What it means for now: There are better, more proven ways of lowering your risk of having a first heart attack or stroke. A healthy diet and exercise aren’t as easy to pick up as a prescription, but they are more effective
2. The Rx drugs may cause muscle weakness.
Statins are known to cause a range of muscle issues, from mild weakness to a rare but serious condition called rhabdomyolysis, in which muscle tissue disintegrates and releases the byproducts into the blood, where they can cause kidney damage. Most of the milder muscle complaints are reversible, and either go away or are reduced with lower doses or by switching to different statins. But, says Dr. Rita Redberg, a cardiologist at University of California San Francisco, “we don’t really know everything about these adverse events.” Some of her patients with muscle weaknesses continue to complain about their symptoms six months after stopping their statin, for example. And many studies that focus just on recording levels of an enzyme linked to muscle breakdown may miss the early signs of muscle problems, since many patients complain of not being able to finish their workouts or complete daily tasks well before their enzymes show signs of deterioration.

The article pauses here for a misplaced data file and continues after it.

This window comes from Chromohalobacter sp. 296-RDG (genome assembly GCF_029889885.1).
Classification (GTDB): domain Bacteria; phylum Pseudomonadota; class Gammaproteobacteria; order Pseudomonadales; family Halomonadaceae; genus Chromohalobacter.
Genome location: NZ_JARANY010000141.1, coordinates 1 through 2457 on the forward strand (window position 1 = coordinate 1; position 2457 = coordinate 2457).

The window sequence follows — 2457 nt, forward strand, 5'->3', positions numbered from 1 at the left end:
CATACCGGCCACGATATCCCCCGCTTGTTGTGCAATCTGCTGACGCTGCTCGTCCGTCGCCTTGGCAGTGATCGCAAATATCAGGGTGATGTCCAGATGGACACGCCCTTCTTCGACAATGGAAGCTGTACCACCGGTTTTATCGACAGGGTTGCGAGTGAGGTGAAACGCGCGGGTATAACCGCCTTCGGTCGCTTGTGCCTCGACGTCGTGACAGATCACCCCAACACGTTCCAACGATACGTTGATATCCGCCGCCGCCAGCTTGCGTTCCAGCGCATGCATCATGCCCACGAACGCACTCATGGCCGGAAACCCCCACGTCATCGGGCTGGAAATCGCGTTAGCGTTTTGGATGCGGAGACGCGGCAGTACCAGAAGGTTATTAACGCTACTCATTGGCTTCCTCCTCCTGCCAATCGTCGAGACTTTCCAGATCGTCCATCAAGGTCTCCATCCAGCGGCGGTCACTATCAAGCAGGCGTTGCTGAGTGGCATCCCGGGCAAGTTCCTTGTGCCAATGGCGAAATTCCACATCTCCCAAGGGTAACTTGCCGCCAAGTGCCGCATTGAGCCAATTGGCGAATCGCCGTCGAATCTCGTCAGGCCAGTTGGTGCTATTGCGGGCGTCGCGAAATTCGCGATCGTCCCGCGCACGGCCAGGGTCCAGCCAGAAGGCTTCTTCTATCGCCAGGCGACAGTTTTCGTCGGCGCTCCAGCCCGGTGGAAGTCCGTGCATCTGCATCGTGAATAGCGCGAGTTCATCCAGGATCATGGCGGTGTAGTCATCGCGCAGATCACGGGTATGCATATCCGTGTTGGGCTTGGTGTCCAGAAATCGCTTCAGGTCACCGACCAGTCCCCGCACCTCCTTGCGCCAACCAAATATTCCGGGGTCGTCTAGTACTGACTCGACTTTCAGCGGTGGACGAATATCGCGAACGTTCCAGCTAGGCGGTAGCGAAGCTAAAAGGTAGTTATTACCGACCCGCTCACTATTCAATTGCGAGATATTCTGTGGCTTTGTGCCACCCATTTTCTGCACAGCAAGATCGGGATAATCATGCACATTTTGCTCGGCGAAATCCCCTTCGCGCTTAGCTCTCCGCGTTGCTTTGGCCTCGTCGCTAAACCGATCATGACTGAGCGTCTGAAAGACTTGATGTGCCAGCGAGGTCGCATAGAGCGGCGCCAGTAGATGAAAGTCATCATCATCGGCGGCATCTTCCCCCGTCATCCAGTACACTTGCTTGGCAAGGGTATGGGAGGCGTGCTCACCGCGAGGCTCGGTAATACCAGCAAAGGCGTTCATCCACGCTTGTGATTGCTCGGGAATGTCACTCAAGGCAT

What it means for now: There’s still a lot that’s not known about how statins affect the muscles. For now, the risk of muscle problems, even mild ones, aren’t worth the small benefit for the heart.
3. Statins may increase diabetes risk in some people.